European Journal of Pediatrics

, Volume 178, Issue 1, pp 21–32 | Cite as

Diagnosis, management, and follow-up of mitochondrial disorders in childhood: a personalized medicine in the new era of genome sequence

  • Margarida Paiva CoelhoEmail author
  • Esmeralda Martins
  • Laura Vilarinho


Primary mitochondrial disorders are highly variable in clinical presentation, biochemistry, and molecular etiology. Mitochondrial disorders can be caused by genetic defects in the mitochondrial, in nuclear genome, or in the interplay between the two genomes. Biochemical screening tests may be inconclusive or misleading since patients, with confirmed mitochondrial disorders specially in pediatric age, may exhibit normal routine biochemistry, muscle histology, or enzymatic analysis of the mitochondrial respiratory chain. Diagnosis is often challenging even with combination of multiple criteria (clinical, biochemical, histological, and functional), as innumerous conditions cause secondary mitochondrial dysfunction. Nowadays, a definite diagnosis is only possible by genetic confirmation since no single score system is satisfactorily accurate, being sensitive but not specific.

Conclusion: Awareness between physicians is of major importance considering that clinical suspicion may not be obvious regarding the heterogenicity in presentation and biochemical features of mitochondrial disorders. In this review, we provide information on diagnosis approach to patients suspected for mitochondrial disorders as well as management on chronic and acute settings. Follow-up should provide comprehensive information on patient’s status, since intervention on these diseases is mostly supportive and prognosis is variable and sometimes unpredictable.

What is Known:

Mitochondrial disorders are heterogenous and may present at any age, with any symptoms and any type of inheritance.

Mitochondrial disorders may be due to pathogenic variants in mitochondrial DNA (mtDNA) or nuclear genes (nDNA).

What is New:

Since no single score system is satisfactorily accurate, a definite diagnosis is only possible with genetic studies with gene panels proving to be a cost-effective approach.

Clinical and biochemical features of patients without a confirmed diagnosis must be reviewed and other diagnosis must be considered. A wider genetic approach may be applied (WES or WGS).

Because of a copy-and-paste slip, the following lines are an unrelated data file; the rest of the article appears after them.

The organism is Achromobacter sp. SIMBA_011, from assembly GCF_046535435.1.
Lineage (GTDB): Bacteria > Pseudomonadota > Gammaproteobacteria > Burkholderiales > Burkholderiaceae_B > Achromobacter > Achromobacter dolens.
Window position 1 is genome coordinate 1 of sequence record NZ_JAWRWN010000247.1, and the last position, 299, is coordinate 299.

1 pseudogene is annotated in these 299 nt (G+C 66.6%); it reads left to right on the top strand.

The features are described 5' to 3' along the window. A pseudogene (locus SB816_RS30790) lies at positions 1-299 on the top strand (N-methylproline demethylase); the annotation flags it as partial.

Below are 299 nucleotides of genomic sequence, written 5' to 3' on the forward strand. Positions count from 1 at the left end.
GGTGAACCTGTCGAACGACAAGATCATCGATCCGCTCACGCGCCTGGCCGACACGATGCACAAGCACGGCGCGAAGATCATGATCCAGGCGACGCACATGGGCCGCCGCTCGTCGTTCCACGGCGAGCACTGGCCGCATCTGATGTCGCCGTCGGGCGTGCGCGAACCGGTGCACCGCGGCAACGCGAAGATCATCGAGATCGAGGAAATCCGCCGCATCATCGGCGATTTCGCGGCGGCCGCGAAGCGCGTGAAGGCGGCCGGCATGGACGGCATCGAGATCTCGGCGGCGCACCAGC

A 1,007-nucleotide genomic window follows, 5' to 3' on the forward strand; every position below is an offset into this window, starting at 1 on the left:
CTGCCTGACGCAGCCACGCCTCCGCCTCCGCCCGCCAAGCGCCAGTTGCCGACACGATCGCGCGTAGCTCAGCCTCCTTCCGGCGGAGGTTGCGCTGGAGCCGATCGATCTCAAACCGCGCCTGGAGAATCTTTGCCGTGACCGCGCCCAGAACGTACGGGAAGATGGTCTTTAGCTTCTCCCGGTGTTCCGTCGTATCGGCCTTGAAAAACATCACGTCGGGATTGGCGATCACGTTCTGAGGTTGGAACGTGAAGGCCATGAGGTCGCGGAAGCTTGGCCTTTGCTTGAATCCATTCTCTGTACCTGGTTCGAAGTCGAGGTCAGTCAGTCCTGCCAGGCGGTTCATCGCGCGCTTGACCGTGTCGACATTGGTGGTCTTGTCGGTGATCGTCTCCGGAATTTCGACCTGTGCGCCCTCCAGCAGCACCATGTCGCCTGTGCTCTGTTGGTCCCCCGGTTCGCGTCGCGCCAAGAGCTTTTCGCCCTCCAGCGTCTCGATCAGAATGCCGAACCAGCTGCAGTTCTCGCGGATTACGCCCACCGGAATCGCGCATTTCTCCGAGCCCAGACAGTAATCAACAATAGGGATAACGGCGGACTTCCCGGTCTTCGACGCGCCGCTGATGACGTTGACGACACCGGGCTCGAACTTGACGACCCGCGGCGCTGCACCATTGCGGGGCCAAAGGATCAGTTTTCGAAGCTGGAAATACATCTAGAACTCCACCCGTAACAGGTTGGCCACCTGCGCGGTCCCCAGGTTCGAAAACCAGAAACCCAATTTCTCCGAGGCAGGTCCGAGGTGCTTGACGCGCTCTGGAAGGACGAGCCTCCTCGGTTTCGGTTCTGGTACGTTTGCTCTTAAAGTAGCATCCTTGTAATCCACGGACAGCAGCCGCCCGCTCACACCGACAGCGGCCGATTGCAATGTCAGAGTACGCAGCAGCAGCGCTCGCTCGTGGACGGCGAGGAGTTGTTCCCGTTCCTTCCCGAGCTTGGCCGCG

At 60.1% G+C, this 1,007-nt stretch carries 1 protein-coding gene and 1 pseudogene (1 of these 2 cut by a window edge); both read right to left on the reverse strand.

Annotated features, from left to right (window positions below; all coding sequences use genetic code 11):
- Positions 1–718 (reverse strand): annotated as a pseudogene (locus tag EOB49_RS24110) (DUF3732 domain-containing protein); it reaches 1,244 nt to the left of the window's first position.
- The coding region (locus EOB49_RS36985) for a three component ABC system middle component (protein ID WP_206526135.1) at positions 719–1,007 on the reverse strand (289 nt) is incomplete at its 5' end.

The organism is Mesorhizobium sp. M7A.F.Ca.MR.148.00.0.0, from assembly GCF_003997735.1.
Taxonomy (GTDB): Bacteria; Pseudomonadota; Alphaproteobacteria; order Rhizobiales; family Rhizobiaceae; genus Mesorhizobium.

Mitochondria Mitochondrial disease mtDNA Respiratory chain deficiency Genetic diagnosis 



Adenosine triphosphate


Deoxyribonucleic acid


Leber hereditary optic neuropathy


Mitochondrial encephalomyopathy, lactic acidosis and stroke-like episodes


Myoclonic epilepsy with red ragged fibers


Magnetic resonance imaging


Mitochondrial DNA


Neuropathy with ataxia and retinitis pigmentosa


Nuclear DNA


Oxidative phosphorylation


Progressive external ophthalmoplegia


Red ragged fiber


Whole exome sequence


Whole genome sequence


Authors’ Contributions

Margarida Paiva Coelho: review of literature and article drafting

Esmeralda Martins: critical manuscript review

Laura Vilarinho: critical manuscript review

Funding information

The customized gene panel referred in this paper was supported by FCT (PTDC/DTP-PIC/2220/2014) and NORTE2020 (NORTE-01-0246-FEDER-000014).

Compliance with ethical standards

This article does not contain any studies with human participants or animals performed by any of the authors.

Conflict of interests

The authors declare that they have no conflict of interest.


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Copyright information

© Springer-Verlag GmbH Germany, part of Springer Nature 2018

Authors and Affiliations

  1. 1.Pediatrics Department, Centro Materno Infantil do NorteCentro Hospitalar do PortoPortoPortugal
  2. 2.Reference Center for Inherited Metabolic DisordersCentro Hospitalar do PortoPortoPortugal
  3. 3.Newborn Screening, Metabolism and Genetics Unit, Human Genetics DepartmentNational Institute of Health Dr. Ricardo JorgePortoPortugal

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